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corrupt dynamic disk

Posted on 2004-04-12
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Last Modified: 2011-09-20
I have two 30GB drives on a Win2000 server.  I upgraded them to Dynamic and spanned the first to the second, creating a single 60gb drive letter.  The first drive died.  Total physical meltdown.  How can I get whatever data I can from the second drive?
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Question by:ErikKnepfler
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Luc Franken earned 250 total points
ID: 10808133
Hi ErikKnepfler,

>>I upgraded them to Dynamic and spanned the first to the second<<
http://www.raid.com/04_01_00.html

sorry to say this, but your data is gone, a striped array doesn't have fault tollerance. If one disk is gone, you loose all data on both disks.
You should have made it a mirrored array or you should have made backups.

With a bit of luck, you might want to give some of these tools a try to get your data back:
http:Q_20827883.html

Greetings,

LucF
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Expert Comment

by:Ryan_81
ID: 10816717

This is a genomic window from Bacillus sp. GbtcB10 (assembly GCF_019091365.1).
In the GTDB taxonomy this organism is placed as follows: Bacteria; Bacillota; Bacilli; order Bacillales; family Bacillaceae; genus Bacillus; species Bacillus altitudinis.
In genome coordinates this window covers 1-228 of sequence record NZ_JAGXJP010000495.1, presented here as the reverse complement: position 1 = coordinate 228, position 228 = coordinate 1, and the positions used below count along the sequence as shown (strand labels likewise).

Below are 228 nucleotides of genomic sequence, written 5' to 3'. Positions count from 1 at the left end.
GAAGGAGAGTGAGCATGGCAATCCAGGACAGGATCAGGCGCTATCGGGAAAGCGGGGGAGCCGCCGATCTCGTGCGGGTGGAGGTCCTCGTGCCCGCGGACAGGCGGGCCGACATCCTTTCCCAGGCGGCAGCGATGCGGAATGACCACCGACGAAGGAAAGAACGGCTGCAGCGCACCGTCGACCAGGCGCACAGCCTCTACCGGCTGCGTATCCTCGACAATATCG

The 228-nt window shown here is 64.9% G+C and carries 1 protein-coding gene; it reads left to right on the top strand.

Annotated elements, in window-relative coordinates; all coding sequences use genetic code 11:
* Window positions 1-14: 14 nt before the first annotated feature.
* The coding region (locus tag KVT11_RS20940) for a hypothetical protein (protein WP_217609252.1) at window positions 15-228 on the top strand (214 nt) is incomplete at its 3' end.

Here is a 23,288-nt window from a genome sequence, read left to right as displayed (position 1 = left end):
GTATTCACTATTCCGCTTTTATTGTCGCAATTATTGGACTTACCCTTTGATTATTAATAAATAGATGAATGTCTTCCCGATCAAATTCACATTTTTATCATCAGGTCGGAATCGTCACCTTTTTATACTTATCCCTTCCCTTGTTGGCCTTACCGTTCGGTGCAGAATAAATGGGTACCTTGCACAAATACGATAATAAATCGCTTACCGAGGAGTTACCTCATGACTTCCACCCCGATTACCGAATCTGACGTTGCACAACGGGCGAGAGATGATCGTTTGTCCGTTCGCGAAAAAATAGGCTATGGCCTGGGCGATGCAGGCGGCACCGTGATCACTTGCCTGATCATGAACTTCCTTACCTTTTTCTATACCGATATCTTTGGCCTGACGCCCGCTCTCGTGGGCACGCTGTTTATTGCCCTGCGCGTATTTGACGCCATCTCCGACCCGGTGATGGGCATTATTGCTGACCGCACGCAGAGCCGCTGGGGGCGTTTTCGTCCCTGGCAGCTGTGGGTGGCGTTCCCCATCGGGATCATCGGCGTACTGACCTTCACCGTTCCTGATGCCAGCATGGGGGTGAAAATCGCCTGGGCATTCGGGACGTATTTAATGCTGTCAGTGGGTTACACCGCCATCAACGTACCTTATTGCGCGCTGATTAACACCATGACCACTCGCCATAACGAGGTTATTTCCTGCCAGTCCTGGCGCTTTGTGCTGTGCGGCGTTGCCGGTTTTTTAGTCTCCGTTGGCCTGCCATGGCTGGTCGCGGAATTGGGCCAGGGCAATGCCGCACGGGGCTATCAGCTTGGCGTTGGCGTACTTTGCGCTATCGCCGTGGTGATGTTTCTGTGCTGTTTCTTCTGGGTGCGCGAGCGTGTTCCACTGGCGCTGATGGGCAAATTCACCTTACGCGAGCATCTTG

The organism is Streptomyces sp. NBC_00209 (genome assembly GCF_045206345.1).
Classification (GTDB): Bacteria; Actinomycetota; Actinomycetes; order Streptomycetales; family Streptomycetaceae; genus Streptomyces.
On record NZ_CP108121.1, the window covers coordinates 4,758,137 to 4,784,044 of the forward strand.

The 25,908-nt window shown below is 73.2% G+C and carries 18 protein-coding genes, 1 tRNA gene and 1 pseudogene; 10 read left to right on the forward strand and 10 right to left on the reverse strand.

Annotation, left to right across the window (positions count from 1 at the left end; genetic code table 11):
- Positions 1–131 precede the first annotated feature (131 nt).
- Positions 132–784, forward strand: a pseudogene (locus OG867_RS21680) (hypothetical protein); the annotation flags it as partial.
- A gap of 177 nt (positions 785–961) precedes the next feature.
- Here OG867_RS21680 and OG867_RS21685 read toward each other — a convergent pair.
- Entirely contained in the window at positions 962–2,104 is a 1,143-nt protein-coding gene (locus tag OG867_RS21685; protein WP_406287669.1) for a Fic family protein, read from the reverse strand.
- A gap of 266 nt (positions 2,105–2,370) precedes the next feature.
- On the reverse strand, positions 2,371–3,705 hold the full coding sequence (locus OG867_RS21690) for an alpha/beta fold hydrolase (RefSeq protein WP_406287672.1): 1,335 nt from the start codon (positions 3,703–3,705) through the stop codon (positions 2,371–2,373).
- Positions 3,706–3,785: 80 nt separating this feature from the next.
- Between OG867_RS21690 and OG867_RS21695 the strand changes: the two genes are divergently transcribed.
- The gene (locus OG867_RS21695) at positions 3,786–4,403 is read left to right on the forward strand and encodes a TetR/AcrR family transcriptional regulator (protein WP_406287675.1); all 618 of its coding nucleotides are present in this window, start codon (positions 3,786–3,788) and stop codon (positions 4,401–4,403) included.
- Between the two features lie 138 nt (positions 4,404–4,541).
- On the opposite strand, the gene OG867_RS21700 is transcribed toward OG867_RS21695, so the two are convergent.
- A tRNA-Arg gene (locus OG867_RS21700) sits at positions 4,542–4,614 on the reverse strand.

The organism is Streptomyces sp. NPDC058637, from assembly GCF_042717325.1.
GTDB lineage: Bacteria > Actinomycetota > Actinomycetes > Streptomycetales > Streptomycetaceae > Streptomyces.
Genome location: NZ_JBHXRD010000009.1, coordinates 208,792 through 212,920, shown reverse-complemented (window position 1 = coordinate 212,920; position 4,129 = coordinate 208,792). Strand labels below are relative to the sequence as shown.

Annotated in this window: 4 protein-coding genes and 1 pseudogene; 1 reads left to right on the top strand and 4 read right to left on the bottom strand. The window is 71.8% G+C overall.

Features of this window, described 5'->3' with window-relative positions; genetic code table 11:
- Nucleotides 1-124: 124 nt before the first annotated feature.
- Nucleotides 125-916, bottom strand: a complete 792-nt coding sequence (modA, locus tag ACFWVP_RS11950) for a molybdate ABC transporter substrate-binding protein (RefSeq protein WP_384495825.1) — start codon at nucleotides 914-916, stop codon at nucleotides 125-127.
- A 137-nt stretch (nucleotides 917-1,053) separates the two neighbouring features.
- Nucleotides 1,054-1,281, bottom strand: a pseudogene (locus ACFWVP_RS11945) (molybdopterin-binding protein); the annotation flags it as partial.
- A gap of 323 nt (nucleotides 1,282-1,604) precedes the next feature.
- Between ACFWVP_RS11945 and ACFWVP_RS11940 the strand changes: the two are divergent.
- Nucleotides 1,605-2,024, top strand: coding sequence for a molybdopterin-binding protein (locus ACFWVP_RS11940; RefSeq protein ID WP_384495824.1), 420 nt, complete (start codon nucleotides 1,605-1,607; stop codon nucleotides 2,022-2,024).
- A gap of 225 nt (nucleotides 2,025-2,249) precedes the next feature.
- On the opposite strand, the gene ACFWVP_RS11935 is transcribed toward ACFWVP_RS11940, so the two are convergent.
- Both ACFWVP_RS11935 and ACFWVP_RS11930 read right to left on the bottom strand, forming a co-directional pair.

Assuming that its a "physical meltdown" then you're out of luck without going to a very expensive data recovery services.  Which can easily cost $1000+ if it is heavily damaged.
If however, if its a corrupted raid array or the like.  (still physically functioning, just not accessible via OS) You might try downloading the R-studio demo ( http://www.r-studio.com )and see if it can access and recover data from the array, then get the commercial version to actually get the data.  

Ryan
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Author Comment

by:ErikKnepfler
ID: 10816771
Remember that the meltdown only affected one of the two drives, and I'm trying to get the data from the second, good drive - the second part of a dynamic Windows setup where I "spanned" one disk to the other, creating one logical drive.

I tried R-Studio, but it's too slow.  It scanned the drive and found about 30 "drives" inside that.   Inside each of those, it found yet more drives, and each contains a small group of files.  The time required to scan the entire drive for the sub-drives, and then to scan each individual one, and then to retrieve the data, would take weeks.  

I'm hoping to find something more reasonable that can reconstruct the drive's file contents in some way similar to their original structure.  R-Studio is the closest I have come.
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